Tyrell Sutton of the Alouettes is no spring chicken. At 31 years of age, he’s one of the elder statesmen at the position in the CFL. That said, in only 14 games this past season, Sutton finished sixth in the league in rushing yards. He scored five touchdowns – no small feat on a team that lived on field goals. He averaged 5.5 yards a carry, an excellent average when you consider how much of a beating the Alouettes QBs took in 2017 behind that offensive line. So when general manager Kavis Reed announced this week that Sutton would be back for the 2018 season, and potentially beyond, some of the fans wondered why. Why would he subject himself to that kind of abuse, particularly when Montreal isn’t expected to be a contender in 2018.
In speaking with the Montreal Gazette’s Herb Zurkowsky this week, Sutton explained that he always wanted to play for one team, and that Montreal was his team and home.
When I read those words I was a little surprised. Not because it came from Sutton, but because the Als owed him nothing. After all, this wasn’t the same management team that went out and signed him back in 2013. Sutton could have explored his options, electing to find a more competitive team with a more stable offensive line. But he didn’t. And the Montreal community should embrace that.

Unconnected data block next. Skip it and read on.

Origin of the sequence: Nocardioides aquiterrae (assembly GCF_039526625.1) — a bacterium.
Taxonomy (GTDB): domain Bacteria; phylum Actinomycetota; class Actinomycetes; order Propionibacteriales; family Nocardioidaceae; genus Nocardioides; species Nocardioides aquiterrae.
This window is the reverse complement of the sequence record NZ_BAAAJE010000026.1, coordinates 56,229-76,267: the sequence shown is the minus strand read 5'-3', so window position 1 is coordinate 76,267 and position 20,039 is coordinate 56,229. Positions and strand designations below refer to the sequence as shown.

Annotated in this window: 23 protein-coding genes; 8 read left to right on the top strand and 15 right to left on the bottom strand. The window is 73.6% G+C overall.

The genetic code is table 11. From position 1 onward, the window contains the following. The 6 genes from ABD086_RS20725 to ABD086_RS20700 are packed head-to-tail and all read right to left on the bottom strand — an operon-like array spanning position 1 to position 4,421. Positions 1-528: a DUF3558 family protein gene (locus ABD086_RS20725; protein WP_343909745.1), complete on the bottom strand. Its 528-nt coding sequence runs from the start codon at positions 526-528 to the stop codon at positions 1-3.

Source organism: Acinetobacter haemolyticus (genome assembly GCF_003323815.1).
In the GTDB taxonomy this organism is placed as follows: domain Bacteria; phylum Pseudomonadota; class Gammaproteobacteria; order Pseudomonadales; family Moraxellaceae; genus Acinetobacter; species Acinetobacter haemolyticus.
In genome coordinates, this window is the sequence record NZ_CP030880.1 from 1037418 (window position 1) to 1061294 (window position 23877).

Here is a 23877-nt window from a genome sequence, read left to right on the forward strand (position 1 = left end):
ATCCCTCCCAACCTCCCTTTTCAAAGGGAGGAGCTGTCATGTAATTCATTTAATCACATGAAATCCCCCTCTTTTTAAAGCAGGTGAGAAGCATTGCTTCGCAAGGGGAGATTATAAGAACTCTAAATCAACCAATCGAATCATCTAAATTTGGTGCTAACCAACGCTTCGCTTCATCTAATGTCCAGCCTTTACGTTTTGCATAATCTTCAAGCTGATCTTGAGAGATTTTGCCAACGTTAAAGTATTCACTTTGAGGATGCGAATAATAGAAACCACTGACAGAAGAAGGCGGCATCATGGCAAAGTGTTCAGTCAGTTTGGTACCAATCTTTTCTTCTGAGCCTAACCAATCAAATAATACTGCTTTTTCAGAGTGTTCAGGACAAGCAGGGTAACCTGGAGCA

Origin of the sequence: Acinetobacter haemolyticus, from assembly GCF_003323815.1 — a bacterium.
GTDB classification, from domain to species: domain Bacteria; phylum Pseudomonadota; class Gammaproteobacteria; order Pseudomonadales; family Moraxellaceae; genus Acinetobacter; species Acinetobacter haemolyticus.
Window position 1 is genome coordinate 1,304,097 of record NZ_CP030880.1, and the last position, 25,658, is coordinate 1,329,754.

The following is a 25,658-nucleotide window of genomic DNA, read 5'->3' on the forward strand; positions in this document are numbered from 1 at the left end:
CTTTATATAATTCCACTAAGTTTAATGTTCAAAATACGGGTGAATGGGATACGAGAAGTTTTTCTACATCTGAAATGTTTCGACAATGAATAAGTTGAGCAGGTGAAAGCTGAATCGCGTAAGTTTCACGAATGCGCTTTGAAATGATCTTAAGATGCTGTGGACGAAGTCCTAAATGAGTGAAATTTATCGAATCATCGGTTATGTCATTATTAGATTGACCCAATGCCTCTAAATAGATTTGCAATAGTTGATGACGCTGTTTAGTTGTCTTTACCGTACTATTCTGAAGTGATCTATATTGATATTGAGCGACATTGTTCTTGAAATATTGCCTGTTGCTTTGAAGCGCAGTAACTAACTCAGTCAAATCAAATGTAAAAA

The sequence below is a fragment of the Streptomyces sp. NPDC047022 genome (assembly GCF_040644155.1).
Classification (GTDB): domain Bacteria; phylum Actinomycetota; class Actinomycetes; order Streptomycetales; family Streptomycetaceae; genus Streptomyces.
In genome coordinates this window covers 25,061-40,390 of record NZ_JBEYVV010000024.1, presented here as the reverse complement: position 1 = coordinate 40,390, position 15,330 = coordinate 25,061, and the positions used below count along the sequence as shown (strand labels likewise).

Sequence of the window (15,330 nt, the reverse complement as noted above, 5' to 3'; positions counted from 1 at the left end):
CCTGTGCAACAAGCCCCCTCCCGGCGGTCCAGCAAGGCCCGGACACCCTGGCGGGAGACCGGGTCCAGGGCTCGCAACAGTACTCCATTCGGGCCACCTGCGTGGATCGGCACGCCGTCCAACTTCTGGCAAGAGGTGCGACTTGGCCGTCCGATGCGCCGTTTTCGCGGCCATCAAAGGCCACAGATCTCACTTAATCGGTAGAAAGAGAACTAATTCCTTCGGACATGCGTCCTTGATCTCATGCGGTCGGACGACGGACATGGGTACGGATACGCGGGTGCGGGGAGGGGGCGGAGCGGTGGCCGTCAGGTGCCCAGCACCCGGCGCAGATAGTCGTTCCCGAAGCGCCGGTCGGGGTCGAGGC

Sutton has been a fascinating player in Montreal. He has scratched and clawed his way into the starting role in the backfield. He has outlasted players like Brandon Whitaker and fended off the likes of Brandon Rutley – all while battling annual injuries, as he has missed numerous games throughout his career.
This offseason for the Als was supposed to be one where they got younger. As the oldest team in the league, the thought was that certain players simply wouldn’t be back. But it’s nice to see that Reed isn’t changing things just for the sake of change. Rather, he’s rewarding Sutton for his loyalty, performance and leadership.
Just under a year ago, I MC’d and played in a charity basketball game in Montreal alongside Sutton and some of his teammates. While my shooting guard game wasn’t on that night, Sutton stole the show. Despite being the shortest guy on the floor, Sutton weaved and accelerated past other decent athletes. He dominated. In short, he’s not just a football player, he’s an athlete. Other than him grabbing my head and rubbing it into his sweat-soaked shirt, it was a great night. Als fans are hoping he’ll rack up a few great nights in 2018.
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